- To begin, the sender raises a torch
- and waits for the receiver to respond.
- Then, the sender lights a certain number
- from each group of torches – and raises them.
- The receiver then counts
- the number of torches lit in the first group.
- This number defines the row position
- in an alphabetic grid they share.
- And the second group of torches
- signifies the column position in this grid.
- The intersection of the row and column number
- defines the letter sent.
- Realize, this method can be thought of
- as the exchange of two symbols.
- Each group of five torches is a symbol,
- which was limited to five differences –
- from one to five torches.
- Together, these two symbols multiply
- to give 5 x 5 = 25 differences –
- not 5 + 5.
- This multiplication demonstrates
- an important combinatorial understanding in our story.
- It was explained clearly in a 6th-century-BC
- Indian medical text, attributed to Sushruta –
- an ancient Indian sage – as follows:
- "Given 6 different spices,
- how many possible different tastes can you make?"
- Well, the process of making a mixture
- can be broken down into in six questions:
- Do you add A? Yes or no?
- Do you add B?
- [or] F?
- Realize, this multiplies into
- a tree of possible answer sequences –
- 2 x 2 x 2 x 2 x 2 x 2 = 64 ...
- 64 different sequences of answers
- are therefore possible.
- Realise that given <i>n</i> yes-or-no questions,
- there are 2^<i>n</i> possible answer sequences.
- Now in 1605, Francis Bacon clearly explained
- how this idea could allow one to send
- all letters of the alphabet,
- using only a single difference.
- [Regarding] his 'bilateral cipher,' Bacon wrote, famously:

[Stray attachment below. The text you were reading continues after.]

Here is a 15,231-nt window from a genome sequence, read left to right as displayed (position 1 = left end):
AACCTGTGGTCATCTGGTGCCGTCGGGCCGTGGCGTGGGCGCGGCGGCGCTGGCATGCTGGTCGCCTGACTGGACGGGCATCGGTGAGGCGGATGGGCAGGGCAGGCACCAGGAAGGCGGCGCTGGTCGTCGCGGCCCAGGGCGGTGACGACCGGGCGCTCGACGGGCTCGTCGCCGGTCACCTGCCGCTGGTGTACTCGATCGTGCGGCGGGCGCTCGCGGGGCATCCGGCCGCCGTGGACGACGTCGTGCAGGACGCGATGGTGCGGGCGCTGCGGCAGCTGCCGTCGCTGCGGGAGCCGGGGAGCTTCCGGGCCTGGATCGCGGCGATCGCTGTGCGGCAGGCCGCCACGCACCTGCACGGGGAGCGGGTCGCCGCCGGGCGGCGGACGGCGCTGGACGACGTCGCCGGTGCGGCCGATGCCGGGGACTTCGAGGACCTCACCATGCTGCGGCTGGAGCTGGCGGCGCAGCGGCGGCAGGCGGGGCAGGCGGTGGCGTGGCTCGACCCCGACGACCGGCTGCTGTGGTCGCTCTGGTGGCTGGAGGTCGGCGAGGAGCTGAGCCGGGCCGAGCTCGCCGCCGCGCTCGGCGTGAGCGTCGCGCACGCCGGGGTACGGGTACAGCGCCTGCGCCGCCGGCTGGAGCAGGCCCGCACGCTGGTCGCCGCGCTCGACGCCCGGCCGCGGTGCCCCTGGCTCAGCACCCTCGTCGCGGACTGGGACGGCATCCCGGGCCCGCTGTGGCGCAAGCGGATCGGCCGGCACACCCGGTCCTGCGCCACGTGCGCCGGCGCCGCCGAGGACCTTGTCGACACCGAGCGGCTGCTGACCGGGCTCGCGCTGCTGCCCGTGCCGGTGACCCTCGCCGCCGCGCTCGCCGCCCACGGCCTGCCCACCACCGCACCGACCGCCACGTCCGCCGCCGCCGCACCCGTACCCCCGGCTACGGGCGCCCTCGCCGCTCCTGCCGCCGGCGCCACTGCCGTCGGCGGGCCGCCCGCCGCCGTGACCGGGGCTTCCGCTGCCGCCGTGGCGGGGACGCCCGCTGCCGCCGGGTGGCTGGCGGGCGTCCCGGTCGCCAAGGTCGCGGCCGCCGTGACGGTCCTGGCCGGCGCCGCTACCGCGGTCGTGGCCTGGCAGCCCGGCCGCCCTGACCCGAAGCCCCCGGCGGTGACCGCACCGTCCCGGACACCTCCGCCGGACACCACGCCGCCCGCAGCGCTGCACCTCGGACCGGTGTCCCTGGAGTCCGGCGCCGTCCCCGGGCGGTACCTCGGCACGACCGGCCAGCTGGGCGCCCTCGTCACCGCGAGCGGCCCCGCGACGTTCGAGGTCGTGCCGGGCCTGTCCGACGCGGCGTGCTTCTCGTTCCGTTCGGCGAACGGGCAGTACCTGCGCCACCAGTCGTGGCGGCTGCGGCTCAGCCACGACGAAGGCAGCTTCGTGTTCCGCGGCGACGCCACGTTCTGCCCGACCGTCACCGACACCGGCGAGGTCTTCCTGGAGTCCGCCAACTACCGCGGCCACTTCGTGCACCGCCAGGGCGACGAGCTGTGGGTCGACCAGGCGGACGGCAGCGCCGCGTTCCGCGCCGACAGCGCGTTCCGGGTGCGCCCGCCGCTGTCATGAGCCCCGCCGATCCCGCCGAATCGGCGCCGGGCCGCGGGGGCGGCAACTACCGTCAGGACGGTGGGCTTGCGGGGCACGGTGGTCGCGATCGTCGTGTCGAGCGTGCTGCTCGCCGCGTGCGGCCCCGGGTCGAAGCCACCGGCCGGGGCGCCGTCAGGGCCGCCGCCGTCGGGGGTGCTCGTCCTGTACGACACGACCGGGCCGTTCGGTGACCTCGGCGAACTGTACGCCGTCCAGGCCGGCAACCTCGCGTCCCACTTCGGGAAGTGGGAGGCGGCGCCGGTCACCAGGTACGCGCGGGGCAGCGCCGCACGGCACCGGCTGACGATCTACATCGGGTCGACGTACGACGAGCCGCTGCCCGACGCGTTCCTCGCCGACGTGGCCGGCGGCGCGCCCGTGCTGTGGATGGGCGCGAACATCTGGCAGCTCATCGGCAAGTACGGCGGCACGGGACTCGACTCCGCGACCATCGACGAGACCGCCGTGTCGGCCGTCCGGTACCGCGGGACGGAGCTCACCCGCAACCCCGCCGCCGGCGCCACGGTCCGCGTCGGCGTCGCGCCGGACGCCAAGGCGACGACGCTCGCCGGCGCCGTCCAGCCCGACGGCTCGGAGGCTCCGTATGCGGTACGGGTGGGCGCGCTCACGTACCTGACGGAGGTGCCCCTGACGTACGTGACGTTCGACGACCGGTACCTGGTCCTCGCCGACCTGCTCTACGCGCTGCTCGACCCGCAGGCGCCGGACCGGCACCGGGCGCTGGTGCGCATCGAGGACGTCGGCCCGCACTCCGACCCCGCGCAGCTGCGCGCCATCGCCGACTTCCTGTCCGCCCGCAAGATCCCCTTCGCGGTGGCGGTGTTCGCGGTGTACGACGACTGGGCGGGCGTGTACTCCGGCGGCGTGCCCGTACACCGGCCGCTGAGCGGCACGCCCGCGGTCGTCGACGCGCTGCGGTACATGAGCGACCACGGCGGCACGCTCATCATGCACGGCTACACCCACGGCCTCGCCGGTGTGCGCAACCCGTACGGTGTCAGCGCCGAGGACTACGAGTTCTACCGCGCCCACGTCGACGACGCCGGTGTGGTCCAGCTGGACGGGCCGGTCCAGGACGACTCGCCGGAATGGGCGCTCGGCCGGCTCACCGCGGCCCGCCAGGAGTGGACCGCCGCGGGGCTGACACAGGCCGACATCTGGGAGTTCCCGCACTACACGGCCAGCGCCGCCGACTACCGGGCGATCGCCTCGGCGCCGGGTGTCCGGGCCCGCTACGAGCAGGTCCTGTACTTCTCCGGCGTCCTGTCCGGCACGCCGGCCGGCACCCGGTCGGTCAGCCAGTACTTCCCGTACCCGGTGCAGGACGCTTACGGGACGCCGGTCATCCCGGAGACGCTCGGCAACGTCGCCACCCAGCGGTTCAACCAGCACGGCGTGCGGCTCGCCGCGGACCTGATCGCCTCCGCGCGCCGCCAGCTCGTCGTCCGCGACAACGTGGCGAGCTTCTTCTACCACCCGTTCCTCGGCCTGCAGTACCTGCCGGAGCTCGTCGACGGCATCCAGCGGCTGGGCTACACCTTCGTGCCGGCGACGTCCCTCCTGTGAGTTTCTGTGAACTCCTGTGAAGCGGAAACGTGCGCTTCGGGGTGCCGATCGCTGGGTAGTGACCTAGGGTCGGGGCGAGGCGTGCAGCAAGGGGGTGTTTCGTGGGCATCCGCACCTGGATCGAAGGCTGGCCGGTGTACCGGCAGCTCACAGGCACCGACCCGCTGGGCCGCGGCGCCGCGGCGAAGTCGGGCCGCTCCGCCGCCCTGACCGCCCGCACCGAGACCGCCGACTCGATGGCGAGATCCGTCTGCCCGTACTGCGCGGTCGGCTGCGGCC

- "The transposition of two letters by five placings
- will be sufficient for 32 differences.
- For by this art, a way is opened whereby a man
- may express and signify the intentions of his mind –
- at any distance of place – with objects which are capable
- of a two-fold difference only."
- This simple idea of using a single difference
- to communicate [all of the letters of] the alphabet
- really took flight in the 17th century,
- due to the invention of the telescope
- by Lippershey, in 1608, and Galileo, in 1609.
- Because quickly, the maginification power of the human eye
- jumped from 3, to 8, to 33 times – and beyond.
- So the observation of a single difference
- could be made at a much greater distance.
- Robert Hooke, an English polymath interested in
- improving the capability of human vision, using lenses,
- ignited progress when he told the Royal Society, in 1684,
- that suddenly, "with a little practice,
- the same character may be seen at Paris,
- within a minute after it hath been exposed at London."
- This was followed by a flood of inventions
- to pass differences more effectively
- across greater distances.
- One technology, from 1795, perfectly demonstrates
- the use of a single difference to communicate all things.
- Lord George Murray's 'shutter telegraph'
- was Britain's reaction to the Bonapartist threat to England.
- It was composed of six rotating shutters,
- which could be oriented as either 'open' or 'closed.'
- Here, each shutter can be thought of as a single difference.
- With six shutters, we have six questions: open or closed –
- providing us with 2^6, or 64, differences –
- enough for all letters, digits, and more.
- Now realize that each observation of the shutter telegraph
- can also be thought of as the observation
- of one of 64 different paths through a decision tree.
- And with a telescope, it was now possible to send letters
- at an incredible distance between beacons.
- However, an observation in 1820
- led to a revolutionary technology,
- which forever changed how far these differences
- could travel between signaling beacons.
- This ushered in new ideas
- which launched us into the 'Information Age.'